The 2020 annual report of the Social Security Board of Trustees estimated that the Social Security trust fund will be depleted in 2035 if no changes are implemented prior to that time. In that case, the only sources to cover benefits would be payroll taxes and income taxes that Social Security recipients pay on their benefits, together estimated to cover about 78% of Social Security benefit payments. A recent forecast from the Congressional Budget Office estimates that, due to the impact of COVID-19, the trust fund will be depleted in 2031 if no action is taken prior to that time.
The Social Security Administration has outlined a broad range of policy options that would address trust fund solvency. These include reducing the cost-of-living adjustment, gradually raising the full retirement age, raising the earliest date that benefits can be received, raising the Social Security payroll tax that employers and employees pay, and/or increasing the level of wages on which the payroll tax is applied.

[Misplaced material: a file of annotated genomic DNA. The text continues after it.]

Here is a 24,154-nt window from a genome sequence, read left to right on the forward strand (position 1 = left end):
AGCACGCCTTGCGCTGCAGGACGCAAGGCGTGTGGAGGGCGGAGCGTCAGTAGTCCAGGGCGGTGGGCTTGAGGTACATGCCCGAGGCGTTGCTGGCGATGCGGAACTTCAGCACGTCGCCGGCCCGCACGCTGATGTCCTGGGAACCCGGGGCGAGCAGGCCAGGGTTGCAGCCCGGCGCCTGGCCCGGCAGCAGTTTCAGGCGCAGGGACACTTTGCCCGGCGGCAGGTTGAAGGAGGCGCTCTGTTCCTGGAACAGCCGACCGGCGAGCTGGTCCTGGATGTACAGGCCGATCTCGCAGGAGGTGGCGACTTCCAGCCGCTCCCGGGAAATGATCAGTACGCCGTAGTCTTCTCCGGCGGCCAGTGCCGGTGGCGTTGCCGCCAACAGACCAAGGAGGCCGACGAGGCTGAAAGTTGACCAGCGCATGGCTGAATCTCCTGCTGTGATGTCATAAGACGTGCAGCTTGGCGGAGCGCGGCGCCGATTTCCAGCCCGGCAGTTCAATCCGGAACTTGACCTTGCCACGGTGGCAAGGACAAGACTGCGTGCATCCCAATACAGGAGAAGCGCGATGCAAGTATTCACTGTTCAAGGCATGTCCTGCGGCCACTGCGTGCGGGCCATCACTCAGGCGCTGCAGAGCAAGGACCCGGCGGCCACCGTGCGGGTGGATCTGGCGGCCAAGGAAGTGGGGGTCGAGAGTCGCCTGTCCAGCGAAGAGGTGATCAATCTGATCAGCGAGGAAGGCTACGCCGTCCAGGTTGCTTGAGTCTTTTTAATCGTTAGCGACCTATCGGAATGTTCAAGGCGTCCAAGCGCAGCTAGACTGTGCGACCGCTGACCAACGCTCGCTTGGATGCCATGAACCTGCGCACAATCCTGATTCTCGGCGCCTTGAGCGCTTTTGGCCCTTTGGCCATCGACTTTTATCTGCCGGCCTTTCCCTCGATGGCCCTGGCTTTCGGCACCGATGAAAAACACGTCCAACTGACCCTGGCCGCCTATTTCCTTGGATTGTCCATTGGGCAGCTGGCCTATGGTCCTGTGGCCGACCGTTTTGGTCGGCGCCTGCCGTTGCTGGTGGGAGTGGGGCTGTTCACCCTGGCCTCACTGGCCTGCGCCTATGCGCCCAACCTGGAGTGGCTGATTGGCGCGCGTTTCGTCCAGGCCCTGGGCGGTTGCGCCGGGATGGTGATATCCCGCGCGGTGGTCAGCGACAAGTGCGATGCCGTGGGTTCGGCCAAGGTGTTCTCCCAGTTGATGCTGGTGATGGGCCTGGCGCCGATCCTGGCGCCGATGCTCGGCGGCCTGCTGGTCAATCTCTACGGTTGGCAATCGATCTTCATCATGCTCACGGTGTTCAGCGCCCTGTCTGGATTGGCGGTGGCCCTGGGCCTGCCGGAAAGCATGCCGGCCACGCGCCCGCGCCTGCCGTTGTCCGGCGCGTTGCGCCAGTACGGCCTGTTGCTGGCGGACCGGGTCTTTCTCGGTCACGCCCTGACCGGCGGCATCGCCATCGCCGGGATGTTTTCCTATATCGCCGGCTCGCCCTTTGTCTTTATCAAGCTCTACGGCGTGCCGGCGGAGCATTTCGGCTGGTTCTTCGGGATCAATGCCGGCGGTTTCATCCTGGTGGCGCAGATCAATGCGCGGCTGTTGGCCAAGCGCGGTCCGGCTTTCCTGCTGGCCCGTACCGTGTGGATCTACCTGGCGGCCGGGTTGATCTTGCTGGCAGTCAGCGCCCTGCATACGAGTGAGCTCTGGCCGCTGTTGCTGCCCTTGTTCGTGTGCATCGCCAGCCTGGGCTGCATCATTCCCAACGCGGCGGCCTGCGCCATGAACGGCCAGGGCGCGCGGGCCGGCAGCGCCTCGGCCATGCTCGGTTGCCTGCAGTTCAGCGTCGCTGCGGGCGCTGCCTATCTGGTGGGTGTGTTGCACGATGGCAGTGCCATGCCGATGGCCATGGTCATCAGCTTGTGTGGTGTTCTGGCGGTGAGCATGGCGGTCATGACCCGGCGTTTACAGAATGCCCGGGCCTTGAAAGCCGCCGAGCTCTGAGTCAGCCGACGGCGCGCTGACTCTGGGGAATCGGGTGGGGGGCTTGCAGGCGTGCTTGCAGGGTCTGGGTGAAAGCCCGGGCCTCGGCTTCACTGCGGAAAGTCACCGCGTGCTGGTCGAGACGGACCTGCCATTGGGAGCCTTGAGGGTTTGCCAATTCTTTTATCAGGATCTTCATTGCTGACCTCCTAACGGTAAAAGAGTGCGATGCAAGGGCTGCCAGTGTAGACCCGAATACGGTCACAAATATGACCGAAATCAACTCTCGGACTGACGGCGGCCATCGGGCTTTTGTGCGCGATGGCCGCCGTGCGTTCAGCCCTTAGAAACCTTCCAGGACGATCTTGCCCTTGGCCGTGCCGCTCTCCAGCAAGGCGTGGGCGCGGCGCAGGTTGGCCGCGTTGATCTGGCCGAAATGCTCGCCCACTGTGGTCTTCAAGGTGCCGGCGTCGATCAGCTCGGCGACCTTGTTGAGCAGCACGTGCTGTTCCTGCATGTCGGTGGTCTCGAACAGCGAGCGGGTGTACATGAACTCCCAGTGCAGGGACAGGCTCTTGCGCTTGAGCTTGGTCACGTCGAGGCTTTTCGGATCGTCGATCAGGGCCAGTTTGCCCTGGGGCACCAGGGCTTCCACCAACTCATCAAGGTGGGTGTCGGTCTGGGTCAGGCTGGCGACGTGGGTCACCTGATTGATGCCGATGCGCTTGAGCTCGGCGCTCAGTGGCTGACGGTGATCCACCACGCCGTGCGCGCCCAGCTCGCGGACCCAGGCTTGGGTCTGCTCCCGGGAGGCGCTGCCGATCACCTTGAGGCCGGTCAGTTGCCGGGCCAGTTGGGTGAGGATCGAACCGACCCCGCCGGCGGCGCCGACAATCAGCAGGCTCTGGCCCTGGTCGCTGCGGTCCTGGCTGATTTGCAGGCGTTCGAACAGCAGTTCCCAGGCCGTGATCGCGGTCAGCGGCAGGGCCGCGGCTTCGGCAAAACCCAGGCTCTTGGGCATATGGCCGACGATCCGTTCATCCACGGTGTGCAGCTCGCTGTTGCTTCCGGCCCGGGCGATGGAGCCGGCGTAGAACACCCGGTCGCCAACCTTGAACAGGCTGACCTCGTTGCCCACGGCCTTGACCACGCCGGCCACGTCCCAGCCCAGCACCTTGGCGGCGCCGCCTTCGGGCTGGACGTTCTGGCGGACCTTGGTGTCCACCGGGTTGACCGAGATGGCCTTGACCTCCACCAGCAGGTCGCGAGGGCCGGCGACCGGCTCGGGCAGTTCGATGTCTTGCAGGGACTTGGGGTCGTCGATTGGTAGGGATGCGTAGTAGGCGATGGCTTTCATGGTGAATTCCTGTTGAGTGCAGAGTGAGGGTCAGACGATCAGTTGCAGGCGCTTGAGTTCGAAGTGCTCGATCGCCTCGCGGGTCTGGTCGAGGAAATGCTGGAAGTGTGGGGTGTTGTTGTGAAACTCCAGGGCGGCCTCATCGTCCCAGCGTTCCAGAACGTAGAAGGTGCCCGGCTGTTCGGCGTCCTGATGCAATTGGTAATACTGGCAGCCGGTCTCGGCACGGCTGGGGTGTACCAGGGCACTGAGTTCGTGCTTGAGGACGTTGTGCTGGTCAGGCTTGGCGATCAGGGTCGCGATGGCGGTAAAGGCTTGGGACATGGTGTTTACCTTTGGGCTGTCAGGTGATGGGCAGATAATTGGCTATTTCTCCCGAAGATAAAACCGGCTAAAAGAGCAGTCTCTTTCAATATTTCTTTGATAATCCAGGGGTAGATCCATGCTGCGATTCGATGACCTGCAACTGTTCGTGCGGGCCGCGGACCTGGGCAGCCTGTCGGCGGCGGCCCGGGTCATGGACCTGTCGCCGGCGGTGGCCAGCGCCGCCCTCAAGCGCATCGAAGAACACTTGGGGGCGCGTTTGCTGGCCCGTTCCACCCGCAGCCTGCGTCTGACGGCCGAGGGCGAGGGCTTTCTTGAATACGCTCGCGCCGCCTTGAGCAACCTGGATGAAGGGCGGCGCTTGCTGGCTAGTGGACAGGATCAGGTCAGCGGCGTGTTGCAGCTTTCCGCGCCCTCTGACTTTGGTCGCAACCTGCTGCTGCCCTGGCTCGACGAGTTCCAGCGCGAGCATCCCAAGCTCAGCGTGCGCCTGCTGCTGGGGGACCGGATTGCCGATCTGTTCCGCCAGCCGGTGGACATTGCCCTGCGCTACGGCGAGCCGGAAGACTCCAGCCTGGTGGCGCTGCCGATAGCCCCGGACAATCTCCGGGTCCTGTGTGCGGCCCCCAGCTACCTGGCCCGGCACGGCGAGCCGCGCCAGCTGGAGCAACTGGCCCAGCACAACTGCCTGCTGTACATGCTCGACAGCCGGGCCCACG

Despite this being a well-known issue for many years, there hasn’t been political will to take any action. We believe there is a high probability that some combination of the above-mentioned actions will be taken prior to 2031, as the issue becomes increasingly pressing. It seems unlikely that placing the burden on current seniors would be politically acceptable. The more likely scenario is some combination of extending the full retirement age (as was done previously without impacting those close to retirement age), increasing the payroll tax and reducing cost-of-living adjustments.
In our financial planning projections, we often will include measures of conservativism, such as reducing or eliminating the cost-of-living adjustments, or reducing the amount of calculated benefit a client is expected to receive. We encourage clients to contact us with questions about Social Security’s impact on their financial plans.